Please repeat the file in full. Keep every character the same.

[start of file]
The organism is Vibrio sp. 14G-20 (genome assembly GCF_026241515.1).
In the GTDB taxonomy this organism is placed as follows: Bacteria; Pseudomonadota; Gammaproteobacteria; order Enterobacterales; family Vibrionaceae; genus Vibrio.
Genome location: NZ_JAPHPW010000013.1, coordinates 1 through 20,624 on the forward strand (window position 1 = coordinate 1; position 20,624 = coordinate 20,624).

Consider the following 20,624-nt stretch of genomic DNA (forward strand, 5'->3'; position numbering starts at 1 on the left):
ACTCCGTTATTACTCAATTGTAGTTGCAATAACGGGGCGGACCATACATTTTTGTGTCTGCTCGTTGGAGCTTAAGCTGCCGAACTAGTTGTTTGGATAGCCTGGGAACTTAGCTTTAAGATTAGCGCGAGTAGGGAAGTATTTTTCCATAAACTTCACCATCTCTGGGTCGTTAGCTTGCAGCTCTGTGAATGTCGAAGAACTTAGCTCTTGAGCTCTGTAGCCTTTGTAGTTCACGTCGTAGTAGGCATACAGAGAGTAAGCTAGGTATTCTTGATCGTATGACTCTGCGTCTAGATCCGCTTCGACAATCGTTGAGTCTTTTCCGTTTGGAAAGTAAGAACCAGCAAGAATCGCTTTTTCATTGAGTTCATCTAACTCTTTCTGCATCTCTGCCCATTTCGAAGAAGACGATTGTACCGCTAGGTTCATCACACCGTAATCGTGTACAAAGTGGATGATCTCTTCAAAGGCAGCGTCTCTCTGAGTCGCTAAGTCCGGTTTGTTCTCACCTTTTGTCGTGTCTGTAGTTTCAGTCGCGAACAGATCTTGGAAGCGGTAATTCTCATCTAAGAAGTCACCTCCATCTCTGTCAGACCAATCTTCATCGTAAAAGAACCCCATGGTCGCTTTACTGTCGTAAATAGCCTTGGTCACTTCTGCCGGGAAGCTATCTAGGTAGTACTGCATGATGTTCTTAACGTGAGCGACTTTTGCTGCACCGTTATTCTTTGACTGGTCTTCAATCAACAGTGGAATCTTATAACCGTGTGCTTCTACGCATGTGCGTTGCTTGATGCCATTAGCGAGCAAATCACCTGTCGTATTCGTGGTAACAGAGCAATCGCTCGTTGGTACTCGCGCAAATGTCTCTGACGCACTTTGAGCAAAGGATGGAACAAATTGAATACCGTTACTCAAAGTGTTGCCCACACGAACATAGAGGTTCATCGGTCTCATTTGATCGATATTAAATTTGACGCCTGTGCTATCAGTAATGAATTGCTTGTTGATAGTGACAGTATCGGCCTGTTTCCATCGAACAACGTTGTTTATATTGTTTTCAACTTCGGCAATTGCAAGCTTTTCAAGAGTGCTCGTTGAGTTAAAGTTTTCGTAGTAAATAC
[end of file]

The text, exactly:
The organism is Vibrio sp. 14G-20 (genome assembly GCF_026241515.1).
In the GTDB taxonomy this organism is placed as follows: Bacteria; Pseudomonadota; Gammaproteobacteria; order Enterobacterales; family Vibrionaceae; genus Vibrio.
Genome location: NZ_JAPHPW010000013.1, coordinates 1 through 20,624 on the forward strand (window position 1 = coordinate 1; position 20,624 = coordinate 20,624).

Consider the following 20,624-nt stretch of genomic DNA (forward strand, 5'->3'; position numbering starts at 1 on the left):
ACTCCGTTATTACTCAATTGTAGTTGCAATAACGGGGCGGACCATACATTTTTGTGTCTGCTCGTTGGAGCTTAAGCTGCCGAACTAGTTGTTTGGATAGCCTGGGAACTTAGCTTTAAGATTAGCGCGAGTAGGGAAGTATTTTTCCATAAACTTCACCATCTCTGGGTCGTTAGCTTGCAGCTCTGTGAATGTCGAAGAACTTAGCTCTTGAGCTCTGTAGCCTTTGTAGTTCACGTCGTAGTAGGCATACAGAGAGTAAGCTAGGTATTCTTGATCGTATGACTCTGCGTCTAGATCCGCTTCGACAATCGTTGAGTCTTTTCCGTTTGGAAAGTAAGAACCAGCAAGAATCGCTTTTTCATTGAGTTCATCTAACTCTTTCTGCATCTCTGCCCATTTCGAAGAAGACGATTGTACCGCTAGGTTCATCACACCGTAATCGTGTACAAAGTGGATGATCTCTTCAAAGGCAGCGTCTCTCTGAGTCGCTAAGTCCGGTTTGTTCTCACCTTTTGTCGTGTCTGTAGTTTCAGTCGCGAACAGATCTTGGAAGCGGTAATTCTCATCTAAGAAGTCACCTCCATCTCTGTCAGACCAATCTTCATCGTAAAAGAACCCCATGGTCGCTTTACTGTCGTAAATAGCCTTGGTCACTTCTGCCGGGAAGCTATCTAGGTAGTACTGCATGATGTTCTTAACGTGAGCGACTTTTGCTGCACCGTTATTCTTTGACTGGTCTTCAATCAACAGTGGAATCTTATAACCGTGTGCTTCTACGCATGTGCGTTGCTTGATGCCATTAGCGAGCAAATCACCTGTCGTATTCGTGGTAACAGAGCAATCGCTCGTTGGTACTCGCGCAAATGTCTCTGACGCACTTTGAGCAAAGGATGGAACAAATTGAATACCGTTACTCAAAGTGTTGCCCACACGAACATAGAGGTTCATCGGTCTCATTTGATCGATATTAAATTTGACGCCTGTGCTATCAGTAATGAATTGCTTGTTGATAGTGACAGTATCGGCCTGTTTCCATCGAACAACGTTGTTTATATTGTTTTCAACTTCGGCAATTGCAAGCTTTTCAAGAGTGCTCGTTGAGTTAAAGTTTTCGTAGTAAATAC